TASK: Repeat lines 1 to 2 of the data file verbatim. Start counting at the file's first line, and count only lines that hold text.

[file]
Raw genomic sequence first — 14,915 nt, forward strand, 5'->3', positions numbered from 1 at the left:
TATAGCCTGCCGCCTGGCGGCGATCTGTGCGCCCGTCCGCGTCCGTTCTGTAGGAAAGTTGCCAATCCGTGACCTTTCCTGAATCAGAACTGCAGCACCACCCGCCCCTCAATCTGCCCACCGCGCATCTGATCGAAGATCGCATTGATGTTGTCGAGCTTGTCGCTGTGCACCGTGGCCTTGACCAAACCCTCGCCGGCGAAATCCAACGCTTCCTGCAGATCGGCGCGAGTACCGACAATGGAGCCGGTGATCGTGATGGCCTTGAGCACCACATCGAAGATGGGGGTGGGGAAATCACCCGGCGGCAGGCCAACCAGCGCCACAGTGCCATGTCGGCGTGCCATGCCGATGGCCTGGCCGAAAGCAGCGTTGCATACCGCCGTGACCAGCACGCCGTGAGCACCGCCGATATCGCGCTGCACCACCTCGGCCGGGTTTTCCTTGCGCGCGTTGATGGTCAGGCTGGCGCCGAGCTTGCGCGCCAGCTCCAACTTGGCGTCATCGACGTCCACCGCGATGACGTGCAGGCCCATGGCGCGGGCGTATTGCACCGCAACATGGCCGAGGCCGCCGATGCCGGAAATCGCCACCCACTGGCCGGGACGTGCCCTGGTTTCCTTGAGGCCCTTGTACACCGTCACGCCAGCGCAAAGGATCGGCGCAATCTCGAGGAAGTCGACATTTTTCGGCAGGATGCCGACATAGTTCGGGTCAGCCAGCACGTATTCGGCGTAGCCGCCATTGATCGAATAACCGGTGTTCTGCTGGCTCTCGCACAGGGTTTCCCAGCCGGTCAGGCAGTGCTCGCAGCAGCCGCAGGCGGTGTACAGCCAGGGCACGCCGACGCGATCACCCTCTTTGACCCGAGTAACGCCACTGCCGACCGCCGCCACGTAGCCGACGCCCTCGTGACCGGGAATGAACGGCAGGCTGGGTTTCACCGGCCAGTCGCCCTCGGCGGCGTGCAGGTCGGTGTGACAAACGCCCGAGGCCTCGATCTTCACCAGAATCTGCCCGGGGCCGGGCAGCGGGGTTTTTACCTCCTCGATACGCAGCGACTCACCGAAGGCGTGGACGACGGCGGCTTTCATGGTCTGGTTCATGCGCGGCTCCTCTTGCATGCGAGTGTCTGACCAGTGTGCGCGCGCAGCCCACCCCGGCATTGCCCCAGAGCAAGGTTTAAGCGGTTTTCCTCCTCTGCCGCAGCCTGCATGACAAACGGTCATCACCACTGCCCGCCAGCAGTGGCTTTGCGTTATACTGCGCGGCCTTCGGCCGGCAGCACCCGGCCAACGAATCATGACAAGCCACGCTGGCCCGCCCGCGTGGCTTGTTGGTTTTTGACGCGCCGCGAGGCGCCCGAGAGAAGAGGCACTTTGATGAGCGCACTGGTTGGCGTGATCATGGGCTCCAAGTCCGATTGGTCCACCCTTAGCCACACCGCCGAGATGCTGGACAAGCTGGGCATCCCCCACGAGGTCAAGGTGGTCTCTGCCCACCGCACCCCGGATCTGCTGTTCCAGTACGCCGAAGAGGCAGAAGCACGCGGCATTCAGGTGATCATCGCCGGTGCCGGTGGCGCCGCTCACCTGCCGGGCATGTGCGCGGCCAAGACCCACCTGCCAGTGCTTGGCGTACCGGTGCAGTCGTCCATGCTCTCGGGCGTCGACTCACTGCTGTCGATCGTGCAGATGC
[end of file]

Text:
Raw genomic sequence first — 14,915 nt, forward strand, 5'->3', positions numbered from 1 at the left:
TATAGCCTGCCGCCTGGCGGCGATCTGTGCGCCCGTCCGCGTCCGTTCTGTAGGAAAGTTGCCAATCCGTGACCTTTCCTGAATCAGAACTGCAGCACCACCCGCCCCTCAATCTGCCCACCGCGCATCTGATCGAAGATCGCATTGATGTTGTCGAGCTTGTCGCTGTGCACCGTGGCCTTGACCAAACCCTCGCCGGCGAAATCCAACGCTTCCTGCAGATCGGCGCGAGTACCGACAATGGAGCCGGTGATCGTGATGGCCTTGAGCACCACATCGAAGATGGGGGTGGGGAAATCACCCGGCGGCAGGCCAACCAGCGCCACAGTGCCATGTCGGCGTGCCATGCCGATGGCCTGGCCGAAAGCAGCGTTGCATACCGCCGTGACCAGCACGCCGTGAGCACCGCCGATATCGCGCTGCACCACCTCGGCCGGGTTTTCCTTGCGCGCGTTGATGGTCAGGCTGGCGCCGAGCTTGCGCGCCAGCTCCAACTTGGCGTCATCGACGTCCACCGCGATGACGTGCAGGCCCATGGCGCGGGCGTATTGCACCGCAACATGGCCGAGGCCGCCGATGCCGGAAATCGCCACCCACTGGCCGGGACGTGCCCTGGTTTCCTTGAGGCCCTTGTACACCGTCACGCCAGCGCAAAGGATCGGCGCAATCTCGAGGAAGTCGACATTTTTCGGCAGGATGCCGACATAGTTCGGGTCAGCCAGCACGTATTCGGCGTAGCCGCCATTGATCGAATAACCGGTGTTCTGCTGGCTCTCGCACAGGGTTTCCCAGCCGGTCAGGCAGTGCTCGCAGCAGCCGCAGGCGGTGTACAGCCAGGGCACGCCGACGCGATCACCCTCTTTGACCCGAGTAACGCCACTGCCGACCGCCGCCACGTAGCCGACGCCCTCGTGACCGGGAATGAACGGCAGGCTGGGTTTCACCGGCCAGTCGCCCTCGGCGGCGTGCAGGTCGGTGTGACAAACGCCCGAGGCCTCGATCTTCACCAGAATCTGCCCGGGGCCGGGCAGCGGGGTTTTTACCTCCTCGATACGCAGCGACTCACCGAAGGCGTGGACGACGGCGGCTTTCATGGTCTGGTTCATGCGCGGCTCCTCTTGCATGCGAGTGTCTGACCAGTGTGCGCGCGCAGCCCACCCCGGCATTGCCCCAGAGCAAGGTTTAAGCGGTTTTCCTCCTCTGCCGCAGCCTGCATGACAAACGGTCATCACCACTGCCCGCCAGCAGTGGCTTTGCGTTATACTGCGCGGCCTTCGGCCGGCAGCACCCGGCCAACGAATCATGACAAGCCACGCTGGCCCGCCCGCGTGGCTTGTTGGTTTTTGACGCGCCGCGAGGCGCCCGAGAGAAGAGGCACTTTGATGAGCGCACTGGTTGGCGTGATCATGGGCTCCAAGTCCGATTGGTCCACCCTTAGCCACACCGCCGAGATGCTGGACAAGCTGGGCATCCCCCACGAGGTCAAGGTGGTCTCTGCCCACCGCACCCCGGATCTGCTGTTCCAGTACGCCGAAGAGGCAGAAGCACGCGGCATTCAGGTGATCATCGCCGGTGCCGGTGGCGCCGCTCACCTGCCGGGCATGTGCGCGGCCAAGACCCACCTGCCAGTGCTTGGCGTACCGGTGCAGTCGTCCATGCTCTCGGGCGTCGACTCACTGCTGTCGATCGTGCAGATGC